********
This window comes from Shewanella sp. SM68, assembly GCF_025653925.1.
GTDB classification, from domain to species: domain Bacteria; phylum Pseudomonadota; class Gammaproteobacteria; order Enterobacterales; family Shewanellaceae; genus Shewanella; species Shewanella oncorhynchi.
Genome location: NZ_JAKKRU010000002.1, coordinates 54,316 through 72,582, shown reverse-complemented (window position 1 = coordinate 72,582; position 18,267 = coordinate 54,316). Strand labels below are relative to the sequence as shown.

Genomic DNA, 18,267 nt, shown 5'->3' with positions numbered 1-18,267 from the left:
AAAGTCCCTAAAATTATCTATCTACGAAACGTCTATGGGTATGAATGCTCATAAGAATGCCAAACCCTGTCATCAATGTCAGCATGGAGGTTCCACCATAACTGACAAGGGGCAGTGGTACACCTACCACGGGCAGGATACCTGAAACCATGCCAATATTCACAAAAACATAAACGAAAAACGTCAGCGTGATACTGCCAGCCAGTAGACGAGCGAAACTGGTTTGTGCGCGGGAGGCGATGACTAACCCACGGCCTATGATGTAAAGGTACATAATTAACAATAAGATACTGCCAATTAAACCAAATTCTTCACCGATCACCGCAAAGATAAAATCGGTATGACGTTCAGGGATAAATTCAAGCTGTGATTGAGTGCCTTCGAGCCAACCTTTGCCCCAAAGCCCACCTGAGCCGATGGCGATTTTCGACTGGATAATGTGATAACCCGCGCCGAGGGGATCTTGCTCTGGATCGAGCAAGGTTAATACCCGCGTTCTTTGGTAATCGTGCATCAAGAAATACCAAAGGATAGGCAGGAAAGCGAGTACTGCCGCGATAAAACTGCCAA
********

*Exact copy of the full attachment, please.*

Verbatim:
This window comes from Shewanella sp. SM68, assembly GCF_025653925.1.
GTDB classification, from domain to species: domain Bacteria; phylum Pseudomonadota; class Gammaproteobacteria; order Enterobacterales; family Shewanellaceae; genus Shewanella; species Shewanella oncorhynchi.
Genome location: NZ_JAKKRU010000002.1, coordinates 54,316 through 72,582, shown reverse-complemented (window position 1 = coordinate 72,582; position 18,267 = coordinate 54,316). Strand labels below are relative to the sequence as shown.

Genomic DNA, 18,267 nt, shown 5'->3' with positions numbered 1-18,267 from the left:
AAAGTCCCTAAAATTATCTATCTACGAAACGTCTATGGGTATGAATGCTCATAAGAATGCCAAACCCTGTCATCAATGTCAGCATGGAGGTTCCACCATAACTGACAAGGGGCAGTGGTACACCTACCACGGGCAGGATACCTGAAACCATGCCAATATTCACAAAAACATAAACGAAAAACGTCAGCGTGATACTGCCAGCCAGTAGACGAGCGAAACTGGTTTGTGCGCGGGAGGCGATGACTAACCCACGGCCTATGATGTAAAGGTACATAATTAACAATAAGATACTGCCAATTAAACCAAATTCTTCACCGATCACCGCAAAGATAAAATCGGTATGACGTTCAGGGATAAATTCAAGCTGTGATTGAGTGCCTTCGAGCCAACCTTTGCCCCAAAGCCCACCTGAGCCGATGGCGATTTTCGACTGGATAATGTGATAACCCGCGCCGAGGGGATCTTGCTCTGGATCGAGCAAGGTTAATACCCGCGTTCTTTGGTAATCGTGCATCAAGAAATACCAAAGGATAGGCAGGAAAGCGAGTACTGCCGCGATAAAACTGCCAA